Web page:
Expense/No Financial Support - Adopting from overseas is expensive. Parenting children is expensive, and parenting special-needs children is even more so. Many children, especially older or special-needs kids, require a lot of help, which falls upon the adoptive family to provide. If a family adopts from the domestic foster care system, financial help can be available. Many special-needs children are automatically covered by some form of adoption assistance, which often includes state-sponsored medical insurance. Although coverage under this system isn't perfect, it's better than nothing. Although many adoptive families go into the process at a time when they are financially secure, that can change. Having a little extra help, even if it is from the government, can sometimes be a life-saver.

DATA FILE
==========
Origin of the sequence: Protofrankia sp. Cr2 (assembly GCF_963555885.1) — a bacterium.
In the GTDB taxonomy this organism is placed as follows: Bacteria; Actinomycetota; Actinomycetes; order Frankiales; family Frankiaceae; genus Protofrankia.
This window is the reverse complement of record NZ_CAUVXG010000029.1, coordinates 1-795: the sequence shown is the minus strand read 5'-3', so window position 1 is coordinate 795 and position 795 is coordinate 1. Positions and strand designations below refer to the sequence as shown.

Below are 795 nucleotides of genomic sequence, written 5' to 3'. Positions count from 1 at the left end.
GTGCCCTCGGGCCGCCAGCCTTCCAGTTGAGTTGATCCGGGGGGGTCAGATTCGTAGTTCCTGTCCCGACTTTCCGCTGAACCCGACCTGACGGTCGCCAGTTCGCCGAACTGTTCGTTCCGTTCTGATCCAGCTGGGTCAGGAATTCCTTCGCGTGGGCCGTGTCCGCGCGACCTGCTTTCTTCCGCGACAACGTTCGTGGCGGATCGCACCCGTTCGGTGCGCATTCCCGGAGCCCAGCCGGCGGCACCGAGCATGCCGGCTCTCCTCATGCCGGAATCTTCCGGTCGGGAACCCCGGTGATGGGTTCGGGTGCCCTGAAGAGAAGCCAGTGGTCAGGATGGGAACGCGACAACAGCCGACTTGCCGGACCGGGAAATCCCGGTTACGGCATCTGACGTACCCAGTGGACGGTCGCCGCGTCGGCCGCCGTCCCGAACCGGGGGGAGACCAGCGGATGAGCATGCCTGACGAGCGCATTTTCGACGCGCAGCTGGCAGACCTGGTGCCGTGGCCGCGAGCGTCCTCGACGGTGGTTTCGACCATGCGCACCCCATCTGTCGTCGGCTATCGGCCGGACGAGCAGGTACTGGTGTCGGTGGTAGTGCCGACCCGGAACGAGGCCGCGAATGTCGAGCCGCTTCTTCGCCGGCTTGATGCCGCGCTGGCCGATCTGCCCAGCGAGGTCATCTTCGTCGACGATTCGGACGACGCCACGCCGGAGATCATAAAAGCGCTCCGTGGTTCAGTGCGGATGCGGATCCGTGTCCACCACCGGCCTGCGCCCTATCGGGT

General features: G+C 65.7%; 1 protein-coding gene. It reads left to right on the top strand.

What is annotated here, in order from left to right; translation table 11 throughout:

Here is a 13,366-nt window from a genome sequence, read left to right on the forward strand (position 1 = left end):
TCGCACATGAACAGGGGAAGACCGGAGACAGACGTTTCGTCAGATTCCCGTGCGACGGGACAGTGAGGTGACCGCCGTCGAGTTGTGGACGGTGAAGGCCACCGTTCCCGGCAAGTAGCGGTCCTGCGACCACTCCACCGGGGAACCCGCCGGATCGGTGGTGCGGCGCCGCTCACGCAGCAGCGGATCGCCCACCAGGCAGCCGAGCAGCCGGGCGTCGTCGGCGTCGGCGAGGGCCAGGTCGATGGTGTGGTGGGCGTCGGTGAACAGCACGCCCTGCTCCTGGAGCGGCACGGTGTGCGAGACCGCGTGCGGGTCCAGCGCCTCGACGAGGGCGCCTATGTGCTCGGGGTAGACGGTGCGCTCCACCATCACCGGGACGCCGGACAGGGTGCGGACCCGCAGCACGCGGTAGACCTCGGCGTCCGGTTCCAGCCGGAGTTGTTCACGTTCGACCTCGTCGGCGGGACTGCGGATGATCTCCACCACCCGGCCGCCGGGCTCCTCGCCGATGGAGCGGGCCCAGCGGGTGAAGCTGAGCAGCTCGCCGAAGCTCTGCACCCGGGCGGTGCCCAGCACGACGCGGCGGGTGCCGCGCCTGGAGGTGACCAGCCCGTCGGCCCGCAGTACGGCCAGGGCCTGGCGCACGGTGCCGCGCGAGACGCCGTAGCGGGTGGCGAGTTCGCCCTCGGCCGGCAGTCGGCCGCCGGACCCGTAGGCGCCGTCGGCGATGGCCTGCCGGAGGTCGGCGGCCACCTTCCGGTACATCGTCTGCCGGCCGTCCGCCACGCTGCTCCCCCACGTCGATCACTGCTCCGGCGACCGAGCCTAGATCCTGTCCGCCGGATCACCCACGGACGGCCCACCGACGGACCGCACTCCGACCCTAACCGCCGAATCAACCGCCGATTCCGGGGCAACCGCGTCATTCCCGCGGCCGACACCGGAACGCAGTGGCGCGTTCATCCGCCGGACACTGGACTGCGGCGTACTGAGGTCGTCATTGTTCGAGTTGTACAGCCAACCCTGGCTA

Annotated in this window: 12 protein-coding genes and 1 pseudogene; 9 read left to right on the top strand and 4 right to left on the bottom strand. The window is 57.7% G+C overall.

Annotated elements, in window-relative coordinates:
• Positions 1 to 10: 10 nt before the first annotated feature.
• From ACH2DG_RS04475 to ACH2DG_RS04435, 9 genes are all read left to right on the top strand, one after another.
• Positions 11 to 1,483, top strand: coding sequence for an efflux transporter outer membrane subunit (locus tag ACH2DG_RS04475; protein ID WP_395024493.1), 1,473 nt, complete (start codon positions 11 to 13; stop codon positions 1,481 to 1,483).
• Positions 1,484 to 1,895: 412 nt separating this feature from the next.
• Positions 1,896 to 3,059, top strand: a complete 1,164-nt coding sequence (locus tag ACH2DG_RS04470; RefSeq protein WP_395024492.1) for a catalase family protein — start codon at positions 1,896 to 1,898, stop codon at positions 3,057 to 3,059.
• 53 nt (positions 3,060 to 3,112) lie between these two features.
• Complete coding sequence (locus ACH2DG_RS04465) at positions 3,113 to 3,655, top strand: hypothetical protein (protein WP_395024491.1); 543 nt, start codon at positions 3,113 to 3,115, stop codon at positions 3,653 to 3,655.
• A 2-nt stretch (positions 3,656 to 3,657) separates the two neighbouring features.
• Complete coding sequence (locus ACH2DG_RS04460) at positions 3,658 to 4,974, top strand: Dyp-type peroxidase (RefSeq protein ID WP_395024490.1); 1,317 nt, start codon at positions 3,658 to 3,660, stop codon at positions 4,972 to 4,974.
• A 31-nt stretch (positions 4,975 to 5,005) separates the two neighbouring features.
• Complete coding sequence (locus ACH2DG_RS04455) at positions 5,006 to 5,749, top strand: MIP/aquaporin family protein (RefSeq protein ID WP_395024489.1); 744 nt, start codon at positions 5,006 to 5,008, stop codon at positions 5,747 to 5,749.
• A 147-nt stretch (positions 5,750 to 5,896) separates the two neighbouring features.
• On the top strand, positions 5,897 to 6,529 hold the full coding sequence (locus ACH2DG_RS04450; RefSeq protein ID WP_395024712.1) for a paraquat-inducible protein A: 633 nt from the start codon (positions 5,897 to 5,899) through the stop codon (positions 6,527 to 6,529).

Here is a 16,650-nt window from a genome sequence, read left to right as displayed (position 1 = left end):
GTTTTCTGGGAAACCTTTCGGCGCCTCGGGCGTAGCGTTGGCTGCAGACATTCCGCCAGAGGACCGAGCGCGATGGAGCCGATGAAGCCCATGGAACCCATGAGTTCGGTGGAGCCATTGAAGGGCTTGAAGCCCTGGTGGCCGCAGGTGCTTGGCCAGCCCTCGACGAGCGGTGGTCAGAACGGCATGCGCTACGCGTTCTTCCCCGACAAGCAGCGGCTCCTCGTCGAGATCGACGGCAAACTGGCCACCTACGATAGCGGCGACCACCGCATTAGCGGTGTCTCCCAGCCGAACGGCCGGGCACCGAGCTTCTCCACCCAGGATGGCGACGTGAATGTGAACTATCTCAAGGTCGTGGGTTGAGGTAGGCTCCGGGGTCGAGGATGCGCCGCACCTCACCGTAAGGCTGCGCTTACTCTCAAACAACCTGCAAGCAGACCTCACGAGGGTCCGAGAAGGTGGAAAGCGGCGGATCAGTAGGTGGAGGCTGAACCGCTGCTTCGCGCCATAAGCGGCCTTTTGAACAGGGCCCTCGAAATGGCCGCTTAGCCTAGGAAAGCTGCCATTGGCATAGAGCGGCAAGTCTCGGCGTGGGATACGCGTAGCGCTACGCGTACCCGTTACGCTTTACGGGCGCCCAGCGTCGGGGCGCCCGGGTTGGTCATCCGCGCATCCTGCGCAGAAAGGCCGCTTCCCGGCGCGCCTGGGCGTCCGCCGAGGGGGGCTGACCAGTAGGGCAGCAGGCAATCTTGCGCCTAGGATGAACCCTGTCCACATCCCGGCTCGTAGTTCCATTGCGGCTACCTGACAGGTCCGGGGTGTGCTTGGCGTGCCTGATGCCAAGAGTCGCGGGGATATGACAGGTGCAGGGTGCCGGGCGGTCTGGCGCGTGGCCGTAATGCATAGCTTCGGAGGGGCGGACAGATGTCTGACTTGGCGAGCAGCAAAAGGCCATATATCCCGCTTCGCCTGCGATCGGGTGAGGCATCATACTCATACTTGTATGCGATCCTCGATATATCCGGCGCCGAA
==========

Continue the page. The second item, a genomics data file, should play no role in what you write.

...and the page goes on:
Loss - All adoptions create loss, but International ones create even bigger losses. Although a child might be disconnected from his or her family and culture with a domestic adoption, at least some things remain the same. The child remains in his or her country, and a possibility of contact with birth family members still exists. With an International adoption, that is rare. Children lose not only their birth family, their culture, their religion, and their language, they lose everything that was once familiar to them. Not only do they lose everything, the possibility of finding their birth families later is very small.
Even when families are reunited, the end result isn't always happy. Sometimes linguistic and cultural divides make it impossible for the adult child to make a happy homecoming. If you haven't seen it, check out the movie Daughter from Danang. It's an absolutely wrenching tale of a half-American Vietnamese child who was sent to the United States to be adopted. Her adoption wasn't happy, and her reunion with her birth family was not, either.